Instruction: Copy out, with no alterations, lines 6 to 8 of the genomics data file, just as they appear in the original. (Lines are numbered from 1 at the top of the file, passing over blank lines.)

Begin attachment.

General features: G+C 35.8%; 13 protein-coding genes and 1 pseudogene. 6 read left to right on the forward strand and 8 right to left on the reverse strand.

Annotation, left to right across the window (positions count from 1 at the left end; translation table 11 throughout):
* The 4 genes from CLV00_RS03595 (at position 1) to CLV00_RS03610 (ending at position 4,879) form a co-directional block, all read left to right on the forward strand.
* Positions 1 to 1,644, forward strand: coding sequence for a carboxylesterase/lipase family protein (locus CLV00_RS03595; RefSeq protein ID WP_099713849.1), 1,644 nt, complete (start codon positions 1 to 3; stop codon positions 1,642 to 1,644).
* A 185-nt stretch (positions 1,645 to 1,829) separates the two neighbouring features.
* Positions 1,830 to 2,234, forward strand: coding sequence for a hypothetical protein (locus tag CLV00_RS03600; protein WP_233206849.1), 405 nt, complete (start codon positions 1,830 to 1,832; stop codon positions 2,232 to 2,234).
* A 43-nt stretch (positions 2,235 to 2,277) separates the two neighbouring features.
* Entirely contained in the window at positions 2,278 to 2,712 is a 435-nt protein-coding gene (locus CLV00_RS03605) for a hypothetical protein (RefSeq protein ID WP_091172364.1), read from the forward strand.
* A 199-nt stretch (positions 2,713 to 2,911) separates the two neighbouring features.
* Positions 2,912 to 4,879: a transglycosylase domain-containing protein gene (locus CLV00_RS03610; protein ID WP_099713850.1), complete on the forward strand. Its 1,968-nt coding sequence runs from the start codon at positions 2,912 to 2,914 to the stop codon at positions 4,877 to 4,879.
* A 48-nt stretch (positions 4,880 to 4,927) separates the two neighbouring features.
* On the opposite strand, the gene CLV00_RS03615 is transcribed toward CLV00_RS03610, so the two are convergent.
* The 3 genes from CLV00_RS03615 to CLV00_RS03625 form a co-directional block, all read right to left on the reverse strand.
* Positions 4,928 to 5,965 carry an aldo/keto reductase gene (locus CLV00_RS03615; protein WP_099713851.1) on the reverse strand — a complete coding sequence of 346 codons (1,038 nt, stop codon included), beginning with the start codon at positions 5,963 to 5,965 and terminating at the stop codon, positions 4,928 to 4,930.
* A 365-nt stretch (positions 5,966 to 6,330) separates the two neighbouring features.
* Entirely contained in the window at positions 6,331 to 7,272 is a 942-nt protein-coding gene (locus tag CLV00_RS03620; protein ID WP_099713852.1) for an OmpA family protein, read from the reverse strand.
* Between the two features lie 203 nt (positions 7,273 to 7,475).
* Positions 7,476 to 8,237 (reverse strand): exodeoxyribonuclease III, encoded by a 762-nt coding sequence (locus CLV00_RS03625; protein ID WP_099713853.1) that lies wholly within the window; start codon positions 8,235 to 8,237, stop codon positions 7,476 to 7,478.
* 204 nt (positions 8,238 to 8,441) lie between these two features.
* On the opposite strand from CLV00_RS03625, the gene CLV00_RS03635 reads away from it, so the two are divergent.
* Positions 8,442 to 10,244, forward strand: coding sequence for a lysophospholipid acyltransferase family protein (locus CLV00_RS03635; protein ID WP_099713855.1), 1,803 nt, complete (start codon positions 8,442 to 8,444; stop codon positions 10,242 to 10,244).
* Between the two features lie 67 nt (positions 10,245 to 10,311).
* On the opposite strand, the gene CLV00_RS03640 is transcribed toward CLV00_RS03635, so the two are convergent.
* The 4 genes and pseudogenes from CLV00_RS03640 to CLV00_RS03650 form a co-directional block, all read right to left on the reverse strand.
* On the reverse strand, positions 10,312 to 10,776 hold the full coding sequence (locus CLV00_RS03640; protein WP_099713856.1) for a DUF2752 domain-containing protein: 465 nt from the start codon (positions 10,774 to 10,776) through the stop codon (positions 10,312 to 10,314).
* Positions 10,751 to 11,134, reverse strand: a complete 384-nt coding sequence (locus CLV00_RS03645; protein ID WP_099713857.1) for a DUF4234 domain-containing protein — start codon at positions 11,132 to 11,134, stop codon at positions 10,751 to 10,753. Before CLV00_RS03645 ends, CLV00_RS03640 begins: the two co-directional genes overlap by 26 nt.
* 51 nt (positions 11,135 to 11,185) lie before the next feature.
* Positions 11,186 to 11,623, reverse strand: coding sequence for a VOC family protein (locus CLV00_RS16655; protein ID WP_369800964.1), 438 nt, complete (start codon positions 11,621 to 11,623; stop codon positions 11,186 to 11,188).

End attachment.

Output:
* Positions 1,830 to 2,234, forward strand: coding sequence for a hypothetical protein (locus tag CLV00_RS03600; protein WP_233206849.1), 405 nt, complete (start codon positions 1,830 to 1,832; stop codon positions 2,232 to 2,234).
* A 43-nt stretch (positions 2,235 to 2,277) separates the two neighbouring features.
* Entirely contained in the window at positions 2,278 to 2,712 is a 435-nt protein-coding gene (locus CLV00_RS03605) for a hypothetical protein (RefSeq protein ID WP_091172364.1), read from the forward strand.